The Lummi Nation Is Lawyering Up For a Big Fight Over Coal Exports

The bitter battle between the Lummi Nation and the proponents of the Gateway Pacific Terminal at Bellingham’s Cherry Point came to a head Thursday when the Lummi issued their final letter to the Seattle District of the U.S. Army Corps of Engineers, requesting that the Corps deny the project’s permit, full stop.

Their reasoning? The proposed coal terminal—which, if constructed as planned, would be the largest coal export terminal in North America—violates an 1855 treaty that guaranteed the Lummi Nation and other tribes access to fishing waters off of Cherry Point (Seattle, of course, has a stake in the battle since much of the coal shipped through Cherry Point would run through downtown. Plus, climate change).

The Lummi sent the Corps the first letter on the topic in early January, referencing not only the treaty, but the past precedent for this kind of thing. The Army Corps of Engineers has denied permits to other projects on similar basis, such as a proposed salmon farm in Rosario Strait.

Eight months later, no decision has been made—in part because project developer Pacific International Terminal sent several rebuttals to the January request, suggesting that the Lummi were getting in the way of the environmental review process, and that there was no way of determining the project’s impact on those fishing grounds until environmental review was finished. Republican congressmen in Montana made similar requests last month, urging the Corps to ignore the Lummi’s requests and simply move forward with the EIS.

The tribe has had it with the back and forth.

“We believe that [the Army Corps of Engineers] has everything they need to make a decision,” says Tim Ballew II, chairman of Lummi Indian Business Council. “We don’t think it should be drawn out any longer than it has to.” For the Lummi, the 1855 treaty and the EIS are not the same issue, he adds. “We want to reiterate the fact that this is a separate process. The Corps’ determination of [the project’s] impact on treaty rights would need to be done regardless.”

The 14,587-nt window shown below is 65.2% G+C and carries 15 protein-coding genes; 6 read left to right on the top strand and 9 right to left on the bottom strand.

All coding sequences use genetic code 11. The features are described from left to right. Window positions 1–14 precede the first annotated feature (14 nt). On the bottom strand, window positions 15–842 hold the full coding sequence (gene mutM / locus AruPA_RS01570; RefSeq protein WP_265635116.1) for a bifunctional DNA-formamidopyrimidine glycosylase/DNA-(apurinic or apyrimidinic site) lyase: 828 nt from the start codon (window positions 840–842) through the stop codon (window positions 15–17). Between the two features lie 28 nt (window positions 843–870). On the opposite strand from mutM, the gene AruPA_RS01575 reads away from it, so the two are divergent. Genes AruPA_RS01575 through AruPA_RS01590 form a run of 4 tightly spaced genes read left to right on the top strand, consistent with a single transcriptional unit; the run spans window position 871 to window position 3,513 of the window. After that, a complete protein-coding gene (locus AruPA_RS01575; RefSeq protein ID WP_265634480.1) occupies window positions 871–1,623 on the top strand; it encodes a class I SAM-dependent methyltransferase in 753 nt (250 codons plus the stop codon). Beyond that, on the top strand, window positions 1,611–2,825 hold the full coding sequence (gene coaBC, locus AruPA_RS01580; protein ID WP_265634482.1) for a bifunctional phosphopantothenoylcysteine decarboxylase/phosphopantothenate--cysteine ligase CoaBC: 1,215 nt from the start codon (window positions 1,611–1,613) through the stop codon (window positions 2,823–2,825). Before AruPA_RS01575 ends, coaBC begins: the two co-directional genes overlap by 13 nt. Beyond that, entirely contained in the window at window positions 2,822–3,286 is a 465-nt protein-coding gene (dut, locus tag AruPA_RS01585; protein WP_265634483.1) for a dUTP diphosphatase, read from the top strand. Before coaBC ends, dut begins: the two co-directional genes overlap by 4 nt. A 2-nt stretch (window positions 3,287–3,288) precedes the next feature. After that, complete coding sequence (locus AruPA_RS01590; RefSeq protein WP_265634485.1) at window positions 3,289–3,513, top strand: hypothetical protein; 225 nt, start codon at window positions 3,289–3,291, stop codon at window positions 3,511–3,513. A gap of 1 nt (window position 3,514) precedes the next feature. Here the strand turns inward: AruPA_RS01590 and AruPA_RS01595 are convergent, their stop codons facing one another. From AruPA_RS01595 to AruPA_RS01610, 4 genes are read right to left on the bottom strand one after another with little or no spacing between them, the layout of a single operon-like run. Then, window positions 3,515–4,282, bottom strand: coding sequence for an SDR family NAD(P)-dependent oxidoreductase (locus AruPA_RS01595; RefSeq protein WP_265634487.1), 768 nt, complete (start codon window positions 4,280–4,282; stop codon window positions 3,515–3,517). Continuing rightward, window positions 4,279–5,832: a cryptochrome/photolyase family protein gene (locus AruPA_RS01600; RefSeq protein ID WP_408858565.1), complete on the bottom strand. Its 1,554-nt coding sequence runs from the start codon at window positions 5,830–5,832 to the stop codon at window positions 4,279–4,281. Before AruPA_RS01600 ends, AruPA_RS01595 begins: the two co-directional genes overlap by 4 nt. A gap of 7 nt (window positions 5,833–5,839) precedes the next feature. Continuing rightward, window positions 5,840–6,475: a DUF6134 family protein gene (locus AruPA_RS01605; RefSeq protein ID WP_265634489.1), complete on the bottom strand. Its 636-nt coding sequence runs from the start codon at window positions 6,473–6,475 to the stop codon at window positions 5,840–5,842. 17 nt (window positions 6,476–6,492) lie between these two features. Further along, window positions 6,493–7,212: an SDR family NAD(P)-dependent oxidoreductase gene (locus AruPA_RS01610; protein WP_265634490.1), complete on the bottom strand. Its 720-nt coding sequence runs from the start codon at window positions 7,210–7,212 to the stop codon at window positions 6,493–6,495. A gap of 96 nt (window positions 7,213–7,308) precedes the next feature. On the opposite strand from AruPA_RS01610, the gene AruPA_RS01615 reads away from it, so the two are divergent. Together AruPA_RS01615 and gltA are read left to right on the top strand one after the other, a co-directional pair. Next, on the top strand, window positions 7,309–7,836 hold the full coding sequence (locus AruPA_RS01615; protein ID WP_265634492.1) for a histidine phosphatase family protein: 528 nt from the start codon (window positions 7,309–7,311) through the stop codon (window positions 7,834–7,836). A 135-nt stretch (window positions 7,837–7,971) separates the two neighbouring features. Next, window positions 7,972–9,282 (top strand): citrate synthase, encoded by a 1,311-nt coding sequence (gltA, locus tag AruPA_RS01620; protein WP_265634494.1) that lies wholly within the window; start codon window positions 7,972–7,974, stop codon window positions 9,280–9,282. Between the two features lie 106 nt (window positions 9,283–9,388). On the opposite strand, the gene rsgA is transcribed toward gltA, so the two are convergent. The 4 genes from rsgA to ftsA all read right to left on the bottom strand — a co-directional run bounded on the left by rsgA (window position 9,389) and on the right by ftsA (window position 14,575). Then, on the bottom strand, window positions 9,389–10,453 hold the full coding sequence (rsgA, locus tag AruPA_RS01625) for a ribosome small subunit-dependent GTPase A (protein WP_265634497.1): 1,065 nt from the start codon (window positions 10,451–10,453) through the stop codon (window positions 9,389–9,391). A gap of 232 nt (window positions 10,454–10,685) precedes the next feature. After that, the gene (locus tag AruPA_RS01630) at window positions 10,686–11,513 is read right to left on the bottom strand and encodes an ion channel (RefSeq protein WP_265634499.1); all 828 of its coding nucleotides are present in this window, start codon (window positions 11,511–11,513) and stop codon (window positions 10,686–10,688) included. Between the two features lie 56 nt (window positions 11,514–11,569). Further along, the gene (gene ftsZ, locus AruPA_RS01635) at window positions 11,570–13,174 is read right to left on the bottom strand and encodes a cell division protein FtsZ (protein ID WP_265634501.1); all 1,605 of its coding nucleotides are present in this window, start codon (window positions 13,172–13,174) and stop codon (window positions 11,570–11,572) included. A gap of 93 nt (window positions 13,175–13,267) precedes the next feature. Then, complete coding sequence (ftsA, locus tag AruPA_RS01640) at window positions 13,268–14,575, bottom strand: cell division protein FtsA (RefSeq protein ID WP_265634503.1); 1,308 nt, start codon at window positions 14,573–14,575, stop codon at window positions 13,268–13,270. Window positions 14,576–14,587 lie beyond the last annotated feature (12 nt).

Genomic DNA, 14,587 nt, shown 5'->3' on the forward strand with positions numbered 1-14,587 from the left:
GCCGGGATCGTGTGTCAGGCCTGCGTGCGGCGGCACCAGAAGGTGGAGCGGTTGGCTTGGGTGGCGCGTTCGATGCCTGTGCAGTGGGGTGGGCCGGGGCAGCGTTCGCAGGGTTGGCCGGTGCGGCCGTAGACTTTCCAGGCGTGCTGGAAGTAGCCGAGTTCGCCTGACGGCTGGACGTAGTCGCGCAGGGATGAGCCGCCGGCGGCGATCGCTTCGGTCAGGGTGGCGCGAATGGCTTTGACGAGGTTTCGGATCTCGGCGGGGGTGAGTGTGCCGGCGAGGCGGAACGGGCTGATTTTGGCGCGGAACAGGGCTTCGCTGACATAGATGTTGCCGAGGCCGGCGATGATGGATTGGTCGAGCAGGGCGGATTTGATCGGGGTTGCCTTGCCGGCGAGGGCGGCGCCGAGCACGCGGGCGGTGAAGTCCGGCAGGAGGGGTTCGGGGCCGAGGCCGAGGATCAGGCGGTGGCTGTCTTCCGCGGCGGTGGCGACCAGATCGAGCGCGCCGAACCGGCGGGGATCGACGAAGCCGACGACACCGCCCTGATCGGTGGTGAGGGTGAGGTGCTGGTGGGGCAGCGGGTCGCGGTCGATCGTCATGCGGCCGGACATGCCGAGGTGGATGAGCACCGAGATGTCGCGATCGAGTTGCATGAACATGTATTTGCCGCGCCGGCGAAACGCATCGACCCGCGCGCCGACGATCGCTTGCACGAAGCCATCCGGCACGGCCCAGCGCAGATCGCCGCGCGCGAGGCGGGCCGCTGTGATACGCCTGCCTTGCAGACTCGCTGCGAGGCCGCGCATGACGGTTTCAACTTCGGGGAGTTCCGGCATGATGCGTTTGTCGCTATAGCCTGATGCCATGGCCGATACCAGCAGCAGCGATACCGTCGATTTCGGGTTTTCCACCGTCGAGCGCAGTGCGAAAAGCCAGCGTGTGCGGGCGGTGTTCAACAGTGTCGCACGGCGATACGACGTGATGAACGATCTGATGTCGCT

This is the latest iteration of a very long fight—decades long, in fact, as the Gateway Pacific Terminal is the latest in a slew of proposed facilities here. This time, Ballew says, “We fully expect that [the Corps] will do the right thing.”

And if they don’t, say the Lummi, so be it. The tribe just hired the largest law firm in the world to represent them in court, should it come to that. “We want to be ready for everything,” says Ballew. “The treaty rights are something that we can’t afford to lose.”

In the meantime, some Lummi Nation members are about to take the final step of another journey—that of an intricately carved, 22-foot totem pole that made its way from Vancouver to eastern Montana in protest of coal development in the Pacific Northwest. On August 30, the pole will be part of a ceremony at the Northern Cheyenne Nation in Lame Deer, Montana, not far from the site of a proposed coal mine that could feed coal to the Cherry Creek Terminal if built.

 
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